Feeling Lonely? You’re Not Alone

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billy pasco lonely man in desert
Photo: Courtesy of Billy Pasco

We are making progress as a society – you can’t deny that. What was once taboo is now mainstream, all the way from tattoos to menstrual cups. However, some things continue to carry a heavy social stigma, making it all but impossible to discuss out loud. One of those things is loneliness; a problem that is affecting a significant part of the population but which remains very much unspoken about.

Loneliness was often thought of as something experienced by only heartbroken women (the kind that grace the screens of modern rom-coms) or, on the other end of the spectrum, the elderly who had outlived their peers and had no family to care for them. However, it’s becoming increasingly clear that not only is the condition prevalent amongst a wider percentage of the population and a more diverse demographic than previously thought, but that the issue is actually chronic.

And it is indeed an issue that should be looked at – and should be treated as – a genuine health condition. Loneliness has been linked to everything from increased stress levels and inflammation to heart disease, diabetes, and dementia. Combined with outcomes that are more commonly associated with it – like depression and suicidal thoughts or attempts – and you end up with something that is said to be deadlier than obesity.

Other than threatening your life, loneliness also threatens your livelihood. It does that by hindering an individual’s ability to progress in areas such as career, finances, relationships, and personal growth. Indeed, apart from its physical and mental ramifications, loneliness also has a financial impact. According to research from the London School of Economics, the cost of loneliness can be estimated at GBP 6,000 per person, encompassing health costs as well as pressure on other local services.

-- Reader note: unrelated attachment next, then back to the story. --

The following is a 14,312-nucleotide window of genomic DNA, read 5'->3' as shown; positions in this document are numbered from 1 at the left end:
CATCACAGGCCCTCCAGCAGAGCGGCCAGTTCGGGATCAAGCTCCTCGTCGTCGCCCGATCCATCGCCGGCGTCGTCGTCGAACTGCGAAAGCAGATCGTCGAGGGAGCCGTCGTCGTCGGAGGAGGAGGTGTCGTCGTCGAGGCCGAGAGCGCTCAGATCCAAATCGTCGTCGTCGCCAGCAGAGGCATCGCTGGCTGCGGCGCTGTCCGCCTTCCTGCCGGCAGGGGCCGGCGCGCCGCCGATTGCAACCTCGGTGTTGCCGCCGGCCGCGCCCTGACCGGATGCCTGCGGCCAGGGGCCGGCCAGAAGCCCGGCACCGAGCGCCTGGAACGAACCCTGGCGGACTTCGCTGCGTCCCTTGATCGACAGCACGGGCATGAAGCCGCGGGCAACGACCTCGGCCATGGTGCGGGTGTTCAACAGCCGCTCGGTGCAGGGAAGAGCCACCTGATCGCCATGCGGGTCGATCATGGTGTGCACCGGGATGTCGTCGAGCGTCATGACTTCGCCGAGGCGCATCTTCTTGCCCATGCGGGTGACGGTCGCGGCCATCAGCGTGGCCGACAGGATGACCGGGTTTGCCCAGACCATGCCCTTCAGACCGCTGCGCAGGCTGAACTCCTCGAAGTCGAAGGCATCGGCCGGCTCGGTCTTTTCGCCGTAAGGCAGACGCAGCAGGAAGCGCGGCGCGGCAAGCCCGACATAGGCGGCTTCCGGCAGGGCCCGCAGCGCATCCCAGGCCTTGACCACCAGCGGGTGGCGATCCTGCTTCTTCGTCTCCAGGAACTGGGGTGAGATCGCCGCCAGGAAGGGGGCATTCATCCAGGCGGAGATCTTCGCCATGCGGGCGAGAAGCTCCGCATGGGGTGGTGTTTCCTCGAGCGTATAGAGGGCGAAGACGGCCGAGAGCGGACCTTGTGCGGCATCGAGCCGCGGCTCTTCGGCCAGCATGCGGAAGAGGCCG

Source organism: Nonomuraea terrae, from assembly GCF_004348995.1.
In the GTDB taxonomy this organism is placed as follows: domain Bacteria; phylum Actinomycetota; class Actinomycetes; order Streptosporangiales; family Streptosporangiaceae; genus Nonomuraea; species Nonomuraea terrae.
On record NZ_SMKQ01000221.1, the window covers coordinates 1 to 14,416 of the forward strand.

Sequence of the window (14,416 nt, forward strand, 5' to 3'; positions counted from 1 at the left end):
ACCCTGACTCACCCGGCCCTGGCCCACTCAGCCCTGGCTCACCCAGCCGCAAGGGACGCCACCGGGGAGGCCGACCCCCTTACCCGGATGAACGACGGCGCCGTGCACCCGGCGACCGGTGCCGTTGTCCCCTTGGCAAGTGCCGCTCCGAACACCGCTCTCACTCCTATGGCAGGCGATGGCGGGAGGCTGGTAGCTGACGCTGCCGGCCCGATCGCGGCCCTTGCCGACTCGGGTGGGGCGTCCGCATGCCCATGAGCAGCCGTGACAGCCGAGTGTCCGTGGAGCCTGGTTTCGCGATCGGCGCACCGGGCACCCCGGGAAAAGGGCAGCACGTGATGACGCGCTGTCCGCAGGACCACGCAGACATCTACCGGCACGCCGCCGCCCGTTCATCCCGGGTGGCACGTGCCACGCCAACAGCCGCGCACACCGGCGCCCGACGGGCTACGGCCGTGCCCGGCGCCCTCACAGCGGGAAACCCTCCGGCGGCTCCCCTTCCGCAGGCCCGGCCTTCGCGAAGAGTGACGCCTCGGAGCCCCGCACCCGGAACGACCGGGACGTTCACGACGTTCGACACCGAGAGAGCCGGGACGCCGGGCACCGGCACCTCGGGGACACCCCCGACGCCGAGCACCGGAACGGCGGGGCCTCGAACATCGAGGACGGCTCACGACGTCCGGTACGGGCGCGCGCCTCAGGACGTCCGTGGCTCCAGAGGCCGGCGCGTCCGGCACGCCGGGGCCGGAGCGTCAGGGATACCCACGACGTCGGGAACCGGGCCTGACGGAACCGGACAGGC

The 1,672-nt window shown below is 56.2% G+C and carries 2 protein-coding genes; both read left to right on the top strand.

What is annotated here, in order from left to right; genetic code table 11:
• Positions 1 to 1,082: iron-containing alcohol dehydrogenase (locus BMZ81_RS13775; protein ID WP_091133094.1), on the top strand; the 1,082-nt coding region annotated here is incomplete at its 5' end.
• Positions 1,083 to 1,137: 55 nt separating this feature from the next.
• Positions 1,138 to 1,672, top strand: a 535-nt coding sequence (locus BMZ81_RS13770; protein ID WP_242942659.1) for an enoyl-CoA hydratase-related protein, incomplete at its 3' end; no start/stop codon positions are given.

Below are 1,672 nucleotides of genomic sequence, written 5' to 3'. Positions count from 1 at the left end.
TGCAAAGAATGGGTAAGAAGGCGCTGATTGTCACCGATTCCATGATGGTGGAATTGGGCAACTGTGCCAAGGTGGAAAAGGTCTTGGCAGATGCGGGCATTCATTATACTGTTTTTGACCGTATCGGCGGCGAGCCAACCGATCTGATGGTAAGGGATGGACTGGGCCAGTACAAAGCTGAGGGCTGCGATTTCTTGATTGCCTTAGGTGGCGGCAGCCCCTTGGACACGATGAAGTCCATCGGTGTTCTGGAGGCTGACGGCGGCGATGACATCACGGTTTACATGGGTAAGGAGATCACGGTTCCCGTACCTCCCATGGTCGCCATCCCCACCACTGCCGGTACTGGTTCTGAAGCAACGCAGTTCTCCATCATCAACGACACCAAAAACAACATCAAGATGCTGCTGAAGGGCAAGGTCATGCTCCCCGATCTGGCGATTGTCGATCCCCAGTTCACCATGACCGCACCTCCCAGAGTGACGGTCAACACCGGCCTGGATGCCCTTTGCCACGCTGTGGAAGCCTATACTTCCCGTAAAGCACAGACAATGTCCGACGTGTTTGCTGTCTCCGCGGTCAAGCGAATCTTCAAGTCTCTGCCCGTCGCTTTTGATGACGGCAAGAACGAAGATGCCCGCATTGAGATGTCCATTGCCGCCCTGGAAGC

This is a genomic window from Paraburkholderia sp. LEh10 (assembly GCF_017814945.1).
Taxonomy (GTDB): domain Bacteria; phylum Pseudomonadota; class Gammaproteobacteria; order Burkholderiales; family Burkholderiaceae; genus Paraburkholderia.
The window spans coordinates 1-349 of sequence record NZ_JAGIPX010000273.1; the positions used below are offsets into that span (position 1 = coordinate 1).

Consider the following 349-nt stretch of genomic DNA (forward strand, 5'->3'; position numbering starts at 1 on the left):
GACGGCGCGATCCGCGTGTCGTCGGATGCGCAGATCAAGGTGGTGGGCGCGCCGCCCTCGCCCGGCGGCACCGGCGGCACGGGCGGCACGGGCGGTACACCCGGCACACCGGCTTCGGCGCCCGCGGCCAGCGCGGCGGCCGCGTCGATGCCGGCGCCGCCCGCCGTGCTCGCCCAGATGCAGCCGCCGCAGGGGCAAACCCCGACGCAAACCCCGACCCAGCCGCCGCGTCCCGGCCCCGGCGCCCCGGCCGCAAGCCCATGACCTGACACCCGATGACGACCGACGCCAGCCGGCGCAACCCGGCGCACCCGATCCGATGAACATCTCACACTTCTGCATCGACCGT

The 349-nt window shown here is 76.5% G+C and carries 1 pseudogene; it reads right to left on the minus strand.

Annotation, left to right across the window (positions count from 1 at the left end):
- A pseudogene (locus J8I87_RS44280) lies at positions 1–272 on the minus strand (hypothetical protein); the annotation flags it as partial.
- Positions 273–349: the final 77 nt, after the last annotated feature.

In the age of JOMO (the Joy of Missing Out), it’s important to differentiate loneliness from social isolation. If having fewer social connections or spending less time with other people is a happily-made choice, it doesn’t necessarily denote loneliness. In fact, in many ways, it can actually indicate another form of modern social empowerment. In contrast, loneliness isn’t a choice; it can be defined as a lack of affection, closeness, and, social interaction for an individual who does crave or does desire things. As such, having plenty of friends that you don’t feel are “real”, for instance, or around whom you can’t be yourself, can result in feelings of loneliness. Being in a relationship where you don’t feel supported or where the affection and care feels one-sided is also another form of loneliness.

With more people living alone than ever before, and with communication being transferred to texting apps and social media, our opportunities for quality, meaningful, flesh-and-blood connections are dwindling.

A look at the most recent figures on loneliness reveals a frightening truth: aside from the elderly, it is today’s youth that suffers from loneliness the most. And, according to new research, this could lead to major setbacks in the rest of their lives. So what gives?

While you may argue that adolescence has always been an age during which people tend to feel misunderstood, finding it harder to belong and experience feelings of genuine companionship and fulfillment, the popularity of social media has had a tremendous impact on this generation, leaving them unable to create the sort of true, social bonds that happen when you’re not behind your phone. The subsequent rise in “comparison culture” and increasingly felt need for many people to “keep up with the Joneses” (or influencers, in this case) is also affecting the young.